£20000 - £30000 per annum: Recruitment Genius: An Internal Recruiter (manufact...

Ashdown Group: HR Manager (CIPD) - Barking / East Ham - £50-55K

£50000 - £55000 per annum + 25 days holidays & benefits: Ashdown Group: HR Man...

Recruitment Genius: Operations / Project Manager

£40000 - £48000 per annum: Recruitment Genius: This software company specialis...

Day In a Page

Isis profits from destruction of antiquities by selling relics to dealers - and then blowing up the buildings they come from to conceal the evidence of looting

How Isis profits from destruction of antiquities

Robert Fisk on the terrorist group's manipulation of the market to increase the price of artefacts
Labour leadership: Andy Burnham urges Jeremy Corbyn voters to think again in last-minute plea

'If we lose touch we’ll end up with two decades of the Tories'

In an exclusive interview, Andy Burnham urges Jeremy Corbyn voters to think again in last-minute plea
Tunisia fears its Arab Spring could be reversed as the new regime becomes as intolerant of dissent as its predecessor

The Arab Spring reversed

Tunisian protesters fear that a new law will whitewash corrupt businessmen and officials, but they are finding that the new regime is becoming as intolerant of dissent as its predecessor
King Arthur: Legendary figure was real and lived most of his life in Strathclyde, academic claims

Academic claims King Arthur was real - and reveals where he lived

Dr Andrew Breeze says the legendary figure did exist – but was a general, not a king
Who is Oliver Bonas and how has he captured middle-class hearts?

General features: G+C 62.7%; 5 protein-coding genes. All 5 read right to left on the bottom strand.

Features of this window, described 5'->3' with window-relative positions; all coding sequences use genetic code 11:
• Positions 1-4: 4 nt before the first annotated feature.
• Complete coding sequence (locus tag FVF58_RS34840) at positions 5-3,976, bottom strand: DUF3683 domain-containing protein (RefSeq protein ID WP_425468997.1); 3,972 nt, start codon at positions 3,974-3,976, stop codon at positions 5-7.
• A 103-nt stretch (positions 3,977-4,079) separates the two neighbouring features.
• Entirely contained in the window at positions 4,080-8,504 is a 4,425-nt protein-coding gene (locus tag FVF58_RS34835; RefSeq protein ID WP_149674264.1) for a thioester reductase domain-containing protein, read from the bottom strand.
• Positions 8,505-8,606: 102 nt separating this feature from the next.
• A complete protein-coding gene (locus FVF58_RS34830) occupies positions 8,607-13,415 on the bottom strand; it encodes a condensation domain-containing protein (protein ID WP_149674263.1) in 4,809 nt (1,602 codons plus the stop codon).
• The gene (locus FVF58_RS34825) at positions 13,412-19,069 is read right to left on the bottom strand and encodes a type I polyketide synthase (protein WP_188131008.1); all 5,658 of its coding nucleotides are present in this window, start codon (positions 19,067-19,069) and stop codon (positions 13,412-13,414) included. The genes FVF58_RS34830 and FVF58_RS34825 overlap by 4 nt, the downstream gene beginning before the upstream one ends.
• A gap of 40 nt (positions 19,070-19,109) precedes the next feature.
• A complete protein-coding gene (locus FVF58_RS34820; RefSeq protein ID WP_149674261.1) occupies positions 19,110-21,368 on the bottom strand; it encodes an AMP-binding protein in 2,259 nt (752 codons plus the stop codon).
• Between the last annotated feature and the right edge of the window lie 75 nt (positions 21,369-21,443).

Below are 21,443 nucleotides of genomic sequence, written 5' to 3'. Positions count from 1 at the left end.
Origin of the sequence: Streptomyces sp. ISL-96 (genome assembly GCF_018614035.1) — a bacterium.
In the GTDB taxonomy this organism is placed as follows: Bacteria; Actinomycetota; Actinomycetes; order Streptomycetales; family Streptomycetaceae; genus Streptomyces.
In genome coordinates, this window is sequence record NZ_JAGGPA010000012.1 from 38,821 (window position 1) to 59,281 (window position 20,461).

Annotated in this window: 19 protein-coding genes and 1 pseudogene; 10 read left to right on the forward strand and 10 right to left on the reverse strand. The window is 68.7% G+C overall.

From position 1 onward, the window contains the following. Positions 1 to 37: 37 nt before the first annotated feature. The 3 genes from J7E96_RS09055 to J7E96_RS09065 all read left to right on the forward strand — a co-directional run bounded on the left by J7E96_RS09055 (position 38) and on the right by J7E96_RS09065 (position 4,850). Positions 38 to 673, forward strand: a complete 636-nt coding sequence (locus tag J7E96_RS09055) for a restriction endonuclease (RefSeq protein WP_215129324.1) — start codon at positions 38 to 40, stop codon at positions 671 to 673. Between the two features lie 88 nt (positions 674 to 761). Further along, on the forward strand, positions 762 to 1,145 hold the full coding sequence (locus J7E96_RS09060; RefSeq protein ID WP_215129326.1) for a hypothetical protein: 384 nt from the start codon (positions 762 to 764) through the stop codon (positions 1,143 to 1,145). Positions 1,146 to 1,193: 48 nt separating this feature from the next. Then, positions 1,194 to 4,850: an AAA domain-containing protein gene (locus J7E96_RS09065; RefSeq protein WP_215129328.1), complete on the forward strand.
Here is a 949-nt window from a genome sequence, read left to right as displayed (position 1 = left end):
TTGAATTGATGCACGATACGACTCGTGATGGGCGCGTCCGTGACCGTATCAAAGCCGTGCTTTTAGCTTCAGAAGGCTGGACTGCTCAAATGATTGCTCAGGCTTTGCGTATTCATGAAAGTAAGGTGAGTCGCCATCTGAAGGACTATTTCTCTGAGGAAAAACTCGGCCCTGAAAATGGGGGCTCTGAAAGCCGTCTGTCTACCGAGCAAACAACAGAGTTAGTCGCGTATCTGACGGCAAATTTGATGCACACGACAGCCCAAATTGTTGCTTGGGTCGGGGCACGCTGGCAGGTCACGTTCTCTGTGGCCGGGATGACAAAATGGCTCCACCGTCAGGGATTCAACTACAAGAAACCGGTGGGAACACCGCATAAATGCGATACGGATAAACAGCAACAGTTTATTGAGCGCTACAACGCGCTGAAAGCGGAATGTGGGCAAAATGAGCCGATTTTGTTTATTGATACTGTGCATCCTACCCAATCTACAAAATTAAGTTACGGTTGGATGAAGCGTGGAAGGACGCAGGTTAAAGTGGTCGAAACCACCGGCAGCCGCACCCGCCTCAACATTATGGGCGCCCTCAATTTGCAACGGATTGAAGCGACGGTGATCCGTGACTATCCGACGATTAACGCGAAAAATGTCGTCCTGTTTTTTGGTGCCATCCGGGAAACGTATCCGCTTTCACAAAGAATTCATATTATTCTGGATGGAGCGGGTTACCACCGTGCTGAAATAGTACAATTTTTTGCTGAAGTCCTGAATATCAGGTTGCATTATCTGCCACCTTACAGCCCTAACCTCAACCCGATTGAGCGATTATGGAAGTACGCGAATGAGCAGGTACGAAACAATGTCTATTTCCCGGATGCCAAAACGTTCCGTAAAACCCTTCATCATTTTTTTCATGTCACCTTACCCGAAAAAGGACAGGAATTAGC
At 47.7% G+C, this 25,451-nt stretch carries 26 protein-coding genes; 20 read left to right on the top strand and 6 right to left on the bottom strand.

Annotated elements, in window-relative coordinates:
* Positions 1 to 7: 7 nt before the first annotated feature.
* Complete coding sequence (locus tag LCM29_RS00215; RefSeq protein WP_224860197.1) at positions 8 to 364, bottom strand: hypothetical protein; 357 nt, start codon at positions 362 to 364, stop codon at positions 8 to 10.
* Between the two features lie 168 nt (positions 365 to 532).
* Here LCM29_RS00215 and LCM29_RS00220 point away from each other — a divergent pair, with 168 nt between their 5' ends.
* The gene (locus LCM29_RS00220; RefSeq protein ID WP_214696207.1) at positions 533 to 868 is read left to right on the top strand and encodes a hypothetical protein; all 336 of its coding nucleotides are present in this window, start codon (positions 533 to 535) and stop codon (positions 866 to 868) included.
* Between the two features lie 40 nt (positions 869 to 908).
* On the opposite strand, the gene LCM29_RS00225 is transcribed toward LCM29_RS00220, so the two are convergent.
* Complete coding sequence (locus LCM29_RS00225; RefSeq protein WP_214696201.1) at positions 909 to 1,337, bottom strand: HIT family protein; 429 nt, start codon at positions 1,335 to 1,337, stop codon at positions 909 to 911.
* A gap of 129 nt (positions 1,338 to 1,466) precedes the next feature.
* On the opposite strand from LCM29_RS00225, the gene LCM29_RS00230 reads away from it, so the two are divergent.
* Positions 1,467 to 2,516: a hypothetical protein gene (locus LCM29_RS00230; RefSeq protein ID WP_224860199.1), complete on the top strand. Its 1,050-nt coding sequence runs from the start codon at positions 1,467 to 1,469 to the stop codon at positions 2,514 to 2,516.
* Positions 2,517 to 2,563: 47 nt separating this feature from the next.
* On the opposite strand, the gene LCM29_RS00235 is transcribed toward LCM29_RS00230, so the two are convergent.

Who is Oliver Bonas?

It's the first high-street store to pay its staff the living wage, and it saw out the recession in style
Earth has 'lost more than half its trees' since humans first started cutting them down

Axe-wielding Man fells half the world’s trees – leaving us just 422 each

However, the number of trees may be eight times higher than previously thought
60 years of Scalextric: Model cars are now stuffed with as much tech as real ones

60 years of Scalextric

Model cars are now stuffed with as much tech as real ones
Theme parks continue to draw in thrill-seekers despite the risks - so why are we so addicted?

Why are we addicted to theme parks?

Now that Banksy has unveiled his own dystopian version, Christopher Beanland considers the ups and downs of our endless quest for amusement
Tourism in Iran: The country will soon be opening up again after years of isolation

Iran is opening up again to tourists

After years of isolation, Iran is reopening its embassies abroad. Soon, there'll be the chance for the adventurous to holiday there
10 best PS4 games

10 best PS4 games

Can’t wait for the new round of blockbusters due out this autumn? We played through last year’s offering
Transfer window: Ten things we learnt

Ten things we learnt from the transfer window

Record-breaking spending shows FFP restraint no longer applies
Migrant crisis: UN official Philippe Douste-Blazy reveals the harrowing sights he encountered among refugees arriving on Lampedusa

‘Can we really just turn away?’

Dead bodies, men drowning, women miscarrying – a senior UN figure on the horrors he has witnessed among migrants arriving on Lampedusa, and urges politicians not to underestimate our caring nature
Nine of Syria and Iraq's 10 world heritage sites are in danger as Isis ravages centuries of history

Nine of Syria and Iraq's 10 world heritage sites are in danger...

... and not just because of Isis vandalism
Girl on a Plane: An exclusive extract of the novelisation inspired by the 1970 Palestinian fighters hijack

Girl on a Plane

An exclusive extract of the novelisation inspired by the 1970 Palestinian fighters hijack
Why Frederick Forsyth's spying days could spell disaster for today's journalists

Why Frederick Forsyth's spying days could spell disaster for today's journalists

The author of 'The Day of the Jackal' has revealed he spied for MI6 while a foreign correspondent